Hi Anon. Great question. My guess is that Erik saw something like a diamond in the rough in Christine. We know that she had genius, which was apparent while her father was still alive, but his death dimmed her light and only a little flicker of her brilliance was still visible. Erik likely saw this inner fire and realized that Christine had tremendous potential. He perceived the beauty inside of her that few other people appreciated at that time, and he recognized that he could uncover that beauty so the rest of the world could see it, too. Not only that, but he realized that he could tap into her genius, and by melding it with his own, he could create an instrument that would transcend mortal sounds and play divine music.
In a much less altruistic way, I think that Erik was probably also attracted to Christine’s kindness, her purity, and her naiveté. She was sweet and generous to the Opera workers and the little ballet girls, she had a reputation for being virtuous in a profession where it was common for women to become mistresses, and (most importantly) she was a credulous soul who still firmly believed in spirits and angels. This trifecta of Christine being kind, unattached, and gullible made her a perfect target for Erik’s machinations. He recognized that he could win her heart and that he wouldn’t have to contend with another suitor, all while beguiling her into believing that he was a disembodied voice.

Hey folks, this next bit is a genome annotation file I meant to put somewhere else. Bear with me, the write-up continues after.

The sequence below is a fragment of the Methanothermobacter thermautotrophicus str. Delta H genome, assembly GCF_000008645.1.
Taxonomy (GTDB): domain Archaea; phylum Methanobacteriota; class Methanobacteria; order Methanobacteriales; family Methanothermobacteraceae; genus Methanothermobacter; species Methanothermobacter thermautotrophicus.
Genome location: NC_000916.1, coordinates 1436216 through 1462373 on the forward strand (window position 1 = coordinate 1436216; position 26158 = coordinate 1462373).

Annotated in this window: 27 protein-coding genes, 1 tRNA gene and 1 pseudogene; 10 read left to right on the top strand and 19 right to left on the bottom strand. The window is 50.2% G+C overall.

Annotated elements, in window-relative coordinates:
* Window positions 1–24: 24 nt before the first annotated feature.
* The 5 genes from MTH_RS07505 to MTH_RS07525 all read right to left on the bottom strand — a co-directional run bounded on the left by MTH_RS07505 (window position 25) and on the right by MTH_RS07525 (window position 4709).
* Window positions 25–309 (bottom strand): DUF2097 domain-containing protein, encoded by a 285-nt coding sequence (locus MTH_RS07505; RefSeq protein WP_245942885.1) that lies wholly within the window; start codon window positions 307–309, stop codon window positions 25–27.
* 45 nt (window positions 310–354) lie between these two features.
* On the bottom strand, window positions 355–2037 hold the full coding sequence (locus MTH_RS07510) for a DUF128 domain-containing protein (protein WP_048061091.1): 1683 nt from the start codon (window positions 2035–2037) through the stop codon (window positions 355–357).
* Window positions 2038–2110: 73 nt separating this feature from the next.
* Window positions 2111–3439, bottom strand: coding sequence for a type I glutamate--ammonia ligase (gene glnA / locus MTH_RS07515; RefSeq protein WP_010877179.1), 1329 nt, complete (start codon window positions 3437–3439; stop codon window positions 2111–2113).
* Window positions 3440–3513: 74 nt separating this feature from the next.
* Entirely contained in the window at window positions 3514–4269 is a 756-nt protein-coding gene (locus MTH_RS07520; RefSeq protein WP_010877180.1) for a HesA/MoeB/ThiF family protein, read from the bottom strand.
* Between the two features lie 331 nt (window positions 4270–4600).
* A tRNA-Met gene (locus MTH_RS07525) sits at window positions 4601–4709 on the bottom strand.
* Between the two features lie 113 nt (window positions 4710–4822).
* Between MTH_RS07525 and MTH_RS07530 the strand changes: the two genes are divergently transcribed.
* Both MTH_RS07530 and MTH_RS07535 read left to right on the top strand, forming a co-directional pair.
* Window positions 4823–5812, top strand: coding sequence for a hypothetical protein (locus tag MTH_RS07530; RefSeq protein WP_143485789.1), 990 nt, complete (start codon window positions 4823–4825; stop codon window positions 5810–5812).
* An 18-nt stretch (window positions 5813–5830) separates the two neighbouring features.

As to when Erik actually fell in love with Christine, I think that it was quite late in the novel. He was initially attracted to her, and then became infatuated and obsessed with her, but that is not love. I think that the first time Erik really realized that he loved Christine was when she showed him the meaning of love, and agreed to sacrifice herself to save Raoul, the Daroga, and Erik as well (as I’ve written before, I believe that Erik was trying to provoke Christine into killing him, and everyone else, so that he wouldn’t have to do it himself). The love he felt for her grew when she allowed him to kiss her, and it ultimately overwhelmed him. At that point, he realized that not only did he love her, but he loved her too much to force her to stay with him. It is because of his love for her that he freed Christine, gave Raoul and her his blessing, and allowed them to leave. Christine’s actions fundamentally changed Erik; from her, he learned the true meaning of love and sacrifice, and following her example, he finally did the right thing and let her go, even though he knew it would mean his death.